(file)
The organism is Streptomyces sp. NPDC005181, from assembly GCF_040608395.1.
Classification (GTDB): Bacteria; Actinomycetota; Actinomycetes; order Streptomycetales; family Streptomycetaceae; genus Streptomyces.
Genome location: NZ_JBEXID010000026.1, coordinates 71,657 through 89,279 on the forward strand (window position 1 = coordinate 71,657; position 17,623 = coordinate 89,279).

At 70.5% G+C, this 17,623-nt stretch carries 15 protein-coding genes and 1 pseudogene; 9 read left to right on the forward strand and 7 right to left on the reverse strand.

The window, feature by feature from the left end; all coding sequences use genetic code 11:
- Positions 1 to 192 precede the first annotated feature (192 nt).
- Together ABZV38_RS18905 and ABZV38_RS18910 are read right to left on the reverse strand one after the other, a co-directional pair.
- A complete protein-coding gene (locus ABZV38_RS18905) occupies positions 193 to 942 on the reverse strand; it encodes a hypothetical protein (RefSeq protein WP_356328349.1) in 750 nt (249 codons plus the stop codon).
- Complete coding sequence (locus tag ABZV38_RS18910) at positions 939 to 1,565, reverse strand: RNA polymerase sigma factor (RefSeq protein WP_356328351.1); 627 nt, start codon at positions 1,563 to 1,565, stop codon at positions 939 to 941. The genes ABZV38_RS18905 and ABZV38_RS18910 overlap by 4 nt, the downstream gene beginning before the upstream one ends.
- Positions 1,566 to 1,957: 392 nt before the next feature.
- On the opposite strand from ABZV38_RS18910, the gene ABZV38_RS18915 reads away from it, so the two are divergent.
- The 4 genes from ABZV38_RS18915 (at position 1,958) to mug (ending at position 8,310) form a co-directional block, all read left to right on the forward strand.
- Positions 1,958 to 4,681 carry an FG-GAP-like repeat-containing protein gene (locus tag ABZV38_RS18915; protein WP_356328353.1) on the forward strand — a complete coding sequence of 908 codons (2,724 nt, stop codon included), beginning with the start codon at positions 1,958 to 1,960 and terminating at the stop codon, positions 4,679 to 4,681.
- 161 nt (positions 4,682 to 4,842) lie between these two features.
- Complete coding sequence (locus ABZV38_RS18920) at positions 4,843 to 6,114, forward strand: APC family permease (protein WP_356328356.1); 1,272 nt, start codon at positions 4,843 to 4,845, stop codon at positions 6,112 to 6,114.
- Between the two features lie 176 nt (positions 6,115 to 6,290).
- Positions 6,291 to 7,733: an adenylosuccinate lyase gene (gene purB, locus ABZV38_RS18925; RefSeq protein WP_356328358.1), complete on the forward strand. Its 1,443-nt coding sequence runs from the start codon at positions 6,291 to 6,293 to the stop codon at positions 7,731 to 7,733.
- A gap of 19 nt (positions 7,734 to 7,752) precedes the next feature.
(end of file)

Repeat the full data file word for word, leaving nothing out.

The organism is Streptomyces sp. NPDC005181, from assembly GCF_040608395.1.
Classification (GTDB): Bacteria; Actinomycetota; Actinomycetes; order Streptomycetales; family Streptomycetaceae; genus Streptomyces.
Genome location: NZ_JBEXID010000026.1, coordinates 71,657 through 89,279 on the forward strand (window position 1 = coordinate 71,657; position 17,623 = coordinate 89,279).

At 70.5% G+C, this 17,623-nt stretch carries 15 protein-coding genes and 1 pseudogene; 9 read left to right on the forward strand and 7 right to left on the reverse strand.

The window, feature by feature from the left end; all coding sequences use genetic code 11:
- Positions 1 to 192 precede the first annotated feature (192 nt).
- Together ABZV38_RS18905 and ABZV38_RS18910 are read right to left on the reverse strand one after the other, a co-directional pair.
- A complete protein-coding gene (locus ABZV38_RS18905) occupies positions 193 to 942 on the reverse strand; it encodes a hypothetical protein (RefSeq protein WP_356328349.1) in 750 nt (249 codons plus the stop codon).
- Complete coding sequence (locus tag ABZV38_RS18910) at positions 939 to 1,565, reverse strand: RNA polymerase sigma factor (RefSeq protein WP_356328351.1); 627 nt, start codon at positions 1,563 to 1,565, stop codon at positions 939 to 941. The genes ABZV38_RS18905 and ABZV38_RS18910 overlap by 4 nt, the downstream gene beginning before the upstream one ends.
- Positions 1,566 to 1,957: 392 nt before the next feature.
- On the opposite strand from ABZV38_RS18910, the gene ABZV38_RS18915 reads away from it, so the two are divergent.
- The 4 genes from ABZV38_RS18915 (at position 1,958) to mug (ending at position 8,310) form a co-directional block, all read left to right on the forward strand.
- Positions 1,958 to 4,681 carry an FG-GAP-like repeat-containing protein gene (locus tag ABZV38_RS18915; protein WP_356328353.1) on the forward strand — a complete coding sequence of 908 codons (2,724 nt, stop codon included), beginning with the start codon at positions 1,958 to 1,960 and terminating at the stop codon, positions 4,679 to 4,681.
- 161 nt (positions 4,682 to 4,842) lie between these two features.
- Complete coding sequence (locus ABZV38_RS18920) at positions 4,843 to 6,114, forward strand: APC family permease (protein WP_356328356.1); 1,272 nt, start codon at positions 4,843 to 4,845, stop codon at positions 6,112 to 6,114.
- Between the two features lie 176 nt (positions 6,115 to 6,290).
- Positions 6,291 to 7,733: an adenylosuccinate lyase gene (gene purB, locus ABZV38_RS18925; RefSeq protein WP_356328358.1), complete on the forward strand. Its 1,443-nt coding sequence runs from the start codon at positions 6,291 to 6,293 to the stop codon at positions 7,731 to 7,733.
- A gap of 19 nt (positions 7,734 to 7,752) precedes the next feature.